Secondary Logo

Journal Logo

Original Article

Sufentanil or clonidine for blunting the increase in intraocular pressure during rapid-sequence induction

Georgiou, M.; Parlapani, A.; Argiriadou, H.; Papagiannopoulou, P.; Katsikis, G.; Kaprini, E.

Author Information
European Journal of Anaesthesiology (EJA): November 2002 - Volume 19 - Issue 11 - p 819-822
  • Free

Abstract

Introduction

Rapid-sequence induction is an established technique in emergency anaesthesia to minimize the risk of pulmonary aspiration. Even though succinyl-choline remains unsurpassed in providing ideal intubating conditions [1], it is known to cause an increase in intraocular pressure (IOP) principally through prolonged fasciculation of the extraocular muscles. This may have detrimental effects in emergency surgical procedures of the open eye. When the globe of the eye is open, i.e. during certain surgical procedures or after traumatic perforation, the IOP approaches atmospheric pressure. Any factor that normally increases IOP will tend to cause drainage of aqueous humour or extrusion of the vitreous humour through the wound. The latter is a serious complication that can permanently damage vision.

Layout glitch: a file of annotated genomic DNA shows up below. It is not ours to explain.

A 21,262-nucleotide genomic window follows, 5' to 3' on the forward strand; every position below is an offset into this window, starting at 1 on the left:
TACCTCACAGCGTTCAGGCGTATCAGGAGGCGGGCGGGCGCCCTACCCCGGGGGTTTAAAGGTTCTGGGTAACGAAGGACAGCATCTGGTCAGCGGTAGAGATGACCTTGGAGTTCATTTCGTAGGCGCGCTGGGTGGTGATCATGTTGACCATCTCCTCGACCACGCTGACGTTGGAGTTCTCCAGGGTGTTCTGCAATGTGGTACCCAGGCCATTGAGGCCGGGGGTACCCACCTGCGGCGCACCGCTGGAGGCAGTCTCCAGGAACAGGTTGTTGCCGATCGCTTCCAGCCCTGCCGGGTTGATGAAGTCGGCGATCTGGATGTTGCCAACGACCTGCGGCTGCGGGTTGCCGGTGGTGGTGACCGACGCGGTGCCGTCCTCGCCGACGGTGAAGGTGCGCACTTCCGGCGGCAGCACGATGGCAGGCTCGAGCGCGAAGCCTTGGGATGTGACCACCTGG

Laryngoscopy and tracheal intubation induce changes in haemodynamic variables (hypertension), which may worsen this increase in IOP caused by succinylcholine. Many studies have examined the effects of anaesthetic and related drugs on IOP, and various pharmacological strategies have been suggested to prevent the hypertensive response to laryngoscopy and intubation and the increase in IOP. Opioids or clonidine are widely used to control haemodynamic responses induced by tracheal intubation. The aim of the study was to compare in patients without eye or cardiovascular pathology the effects of clonidine or sufentanil on the IOP during rapid sequence induction.

Methods

After approval by the local Ethics Committee and informed written consent, 32 ASA I-III patients, scheduled for elective non-ophthalmic surgery, were included in this prospective, double-blind and randomized study. Exclusion criteria were age >60 yr, a history of eye illness, arterial hypertension, ischaemic heart disease, congestive heart failure, the use of anti-hypertensive or cardiovascular drugs, or upper airway abnormalities, which might prolong the time required for intubation (Mallampati classification >2). Patients were randomly allocated to two groups when they arrived in the operating theatre: Group A received sufentanil 0.05 μg kg−1 intravenously (i.v.) 5 min prior to induction, and Group B received clonidine 2 μg kg−1 i.v. 5 min prior to induction.